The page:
Norman Maine, a movie star whose career is on the wane, meets showgirl Esther Blodgett when he drunkenly stumbles into her act one night. A friendship develops, then blossoms into romance before tensions increase as Esther's career takes off while Norman's continues to plummet.Written by
Col Needham <firstname.lastname@example.org>
At the Sneak Preview at the Marcopia Theatre, the first sequence of the Born in a Trunk number, which Garland and Mason are apparently watching from the balcony, is projected in 16:9 ratio, but the rest of the number, as viewed by members of the film audience, in the film itself, is in CinemaScope in the much wider 2.55:1 wide screen ratio. See more »
[Norman has finished looking through her scrapbook]
You know as much about me as I do myself. But... you see how long it's taken me to get this far. Now, all I need is just a little luck.
What kind of luck?
Oh, the kind of luck that every girl singer with a band dreams of - one night a big talent scout from a big record company might come in and he'll let me make a record.
Yes, and then?
Well, the record will become number one on the Hit Parade, it'll be played on the jukeboxes all over the ...
[...] See more »
Contrary to popular belief, the film was not originally at 181 minutes, but rather 196 (3hrs. and 16mins.) at a post-premiere shown on August 8, 1954 in Huntington Park, California. After its second post-premiere - the very next day - two scenes of 15 minutes total were deleted; making the film run its original world debut length at 181 minutes. One was a number called "When My Sugar Walks Down the Street" that came after Judy's take of "I'll Get By" in the 'Born in the Trunk' sequence, the other was a scene where Garland and James Mason's characters (Vicki and Norman) were picnicking on the beach; production stills and promotional advertisements are the only thing left in existence of the footage. After its world premiere on September 29, 1954, 27 minutes was cut, bringing it down to a mediocre 154 time length. Those scenes were:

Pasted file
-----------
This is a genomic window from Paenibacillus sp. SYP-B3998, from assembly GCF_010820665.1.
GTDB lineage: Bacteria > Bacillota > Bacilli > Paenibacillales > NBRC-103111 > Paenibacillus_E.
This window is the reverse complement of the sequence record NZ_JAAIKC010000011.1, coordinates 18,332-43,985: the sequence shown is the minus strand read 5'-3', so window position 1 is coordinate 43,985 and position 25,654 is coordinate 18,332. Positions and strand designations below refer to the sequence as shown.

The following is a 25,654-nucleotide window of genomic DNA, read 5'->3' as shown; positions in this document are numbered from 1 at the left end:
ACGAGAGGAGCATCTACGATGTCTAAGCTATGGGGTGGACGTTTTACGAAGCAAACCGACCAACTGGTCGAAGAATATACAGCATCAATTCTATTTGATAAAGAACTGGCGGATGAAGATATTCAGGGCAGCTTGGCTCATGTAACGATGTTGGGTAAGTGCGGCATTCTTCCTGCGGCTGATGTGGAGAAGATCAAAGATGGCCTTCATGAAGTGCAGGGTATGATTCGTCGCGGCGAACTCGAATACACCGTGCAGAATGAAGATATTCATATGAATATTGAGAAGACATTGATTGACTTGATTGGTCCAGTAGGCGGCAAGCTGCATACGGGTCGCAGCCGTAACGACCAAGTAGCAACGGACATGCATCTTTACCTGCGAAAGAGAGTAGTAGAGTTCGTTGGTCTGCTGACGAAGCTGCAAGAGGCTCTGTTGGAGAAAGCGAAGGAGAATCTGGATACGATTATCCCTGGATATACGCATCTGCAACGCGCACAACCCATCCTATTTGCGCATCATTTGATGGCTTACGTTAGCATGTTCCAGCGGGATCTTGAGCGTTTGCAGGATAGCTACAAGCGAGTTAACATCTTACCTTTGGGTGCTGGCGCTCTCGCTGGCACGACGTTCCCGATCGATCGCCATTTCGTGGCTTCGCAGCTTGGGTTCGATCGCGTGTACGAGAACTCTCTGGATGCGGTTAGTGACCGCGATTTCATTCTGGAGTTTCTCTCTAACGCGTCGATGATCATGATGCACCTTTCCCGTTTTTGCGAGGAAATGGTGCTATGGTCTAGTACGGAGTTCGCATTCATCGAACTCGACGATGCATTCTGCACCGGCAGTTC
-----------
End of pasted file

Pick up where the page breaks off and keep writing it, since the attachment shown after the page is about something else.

1) Esther quitting the band
2) The Trinidad Coconut Oil Shampoo
3) Esther working at a drive-in
4) Norman being driven away drunk in his car
5) Norman inquiring Esther's old landlady
6) Spotting Esther on the TV commercial
7) Tracking down Esther at her new boarding residence
8) Driving down the strip - Esther getting sick
9) "Here's What I'm Here For" musical number - Norman proposes
10) "Lose That Long Face" musical number - Vicki breaks down
The 1954 musicalized version of A Star Is Born is a great film. Judy Garland and James Mason (both Oscar nominated) turn in terrific performance as Esther and Norman. Like its 1937 predecessor (which starred Janet Gaynor and Fredric Marchboth Oscar nominated), the 1954 version follows the ups and down of two people set against the vicious world of Hollywood. The newer version sticks to the basic story but adds some great numbers for Garland, including "The Man That Got Away" and "I Was Born in a Trunk." In a major comeback, Garland had not worked in films since Summer Stock (1950), and her performance here is the best of her career. That she lost the Oscar to Grace Kelly for The Country Girl is one of Hollywood's great inequities. Mason lost to Marlon Brando for On the Waterfront. Garland sings superbly and is a great comic and dramatic actress. Her Esther is more vulnerable than Gaynor's just as Mason's Norman is more pathetic than March's. I love both versions. Charles Bickford and Jack Carson play the other major parts, played by Adolphe Menjou and Lionel Stander in 1937. Two major supporting roles from the 1937 version were cut from the 1954 version: Esther's first Hollywood friend (Andy Devine) and her intrepid grandmother (the great May Robson). But Garland's musical numbers make up for their absence. Oddly, despite the great hullabaloo surrounding A Star Is Born, it was not nominated for best picture, and George Cukor was bypassed in the directing category. One of the best musicals ever made.
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